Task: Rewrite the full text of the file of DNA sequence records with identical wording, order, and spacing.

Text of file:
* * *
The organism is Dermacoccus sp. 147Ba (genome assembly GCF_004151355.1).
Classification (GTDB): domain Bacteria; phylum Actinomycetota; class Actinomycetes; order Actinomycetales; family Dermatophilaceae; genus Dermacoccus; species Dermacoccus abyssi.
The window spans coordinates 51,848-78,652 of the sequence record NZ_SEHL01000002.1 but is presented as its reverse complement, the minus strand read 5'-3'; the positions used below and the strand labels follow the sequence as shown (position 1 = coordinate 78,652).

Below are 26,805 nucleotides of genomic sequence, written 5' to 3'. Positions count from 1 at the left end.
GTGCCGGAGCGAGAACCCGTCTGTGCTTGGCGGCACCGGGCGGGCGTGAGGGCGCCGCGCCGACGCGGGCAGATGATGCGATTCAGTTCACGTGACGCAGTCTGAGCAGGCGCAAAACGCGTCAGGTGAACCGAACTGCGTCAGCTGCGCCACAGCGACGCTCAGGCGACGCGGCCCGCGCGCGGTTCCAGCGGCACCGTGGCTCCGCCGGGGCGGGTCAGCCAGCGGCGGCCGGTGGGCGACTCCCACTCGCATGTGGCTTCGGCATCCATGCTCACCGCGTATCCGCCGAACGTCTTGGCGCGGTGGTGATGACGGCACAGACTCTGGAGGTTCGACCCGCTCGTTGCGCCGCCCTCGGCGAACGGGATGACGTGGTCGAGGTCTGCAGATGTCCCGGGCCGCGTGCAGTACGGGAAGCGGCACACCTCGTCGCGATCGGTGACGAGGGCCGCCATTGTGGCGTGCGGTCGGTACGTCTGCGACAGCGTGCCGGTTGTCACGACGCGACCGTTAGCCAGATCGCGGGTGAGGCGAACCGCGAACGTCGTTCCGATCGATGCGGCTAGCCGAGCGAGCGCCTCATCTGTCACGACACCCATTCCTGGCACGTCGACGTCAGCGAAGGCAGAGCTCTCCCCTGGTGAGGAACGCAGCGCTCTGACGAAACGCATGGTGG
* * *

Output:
The organism is Dermacoccus sp. 147Ba (genome assembly GCF_004151355.1).
Classification (GTDB): domain Bacteria; phylum Actinomycetota; class Actinomycetes; order Actinomycetales; family Dermatophilaceae; genus Dermacoccus; species Dermacoccus abyssi.
The window spans coordinates 51,848-78,652 of the sequence record NZ_SEHL01000002.1 but is presented as its reverse complement, the minus strand read 5'-3'; the positions used below and the strand labels follow the sequence as shown (position 1 = coordinate 78,652).

Below are 26,805 nucleotides of genomic sequence, written 5' to 3'. Positions count from 1 at the left end.
GTGCCGGAGCGAGAACCCGTCTGTGCTTGGCGGCACCGGGCGGGCGTGAGGGCGCCGCGCCGACGCGGGCAGATGATGCGATTCAGTTCACGTGACGCAGTCTGAGCAGGCGCAAAACGCGTCAGGTGAACCGAACTGCGTCAGCTGCGCCACAGCGACGCTCAGGCGACGCGGCCCGCGCGCGGTTCCAGCGGCACCGTGGCTCCGCCGGGGCGGGTCAGCCAGCGGCGGCCGGTGGGCGACTCCCACTCGCATGTGGCTTCGGCATCCATGCTCACCGCGTATCCGCCGAACGTCTTGGCGCGGTGGTGATGACGGCACAGACTCTGGAGGTTCGACCCGCTCGTTGCGCCGCCCTCGGCGAACGGGATGACGTGGTCGAGGTCTGCAGATGTCCCGGGCCGCGTGCAGTACGGGAAGCGGCACACCTCGTCGCGATCGGTGACGAGGGCCGCCATTGTGGCGTGCGGTCGGTACGTCTGCGACAGCGTGCCGGTTGTCACGACGCGACCGTTAGCCAGATCGCGGGTGAGGCGAACCGCGAACGTCGTTCCGATCGATGCGGCTAGCCGAGCGAGCGCCTCATCTGTCACGACACCCATTCCTGGCACGTCGACGTCAGCGAAGGCAGAGCTCTCCCCTGGTGAGGAACGCAGCGCTCTGACGAAACGCATGGTGG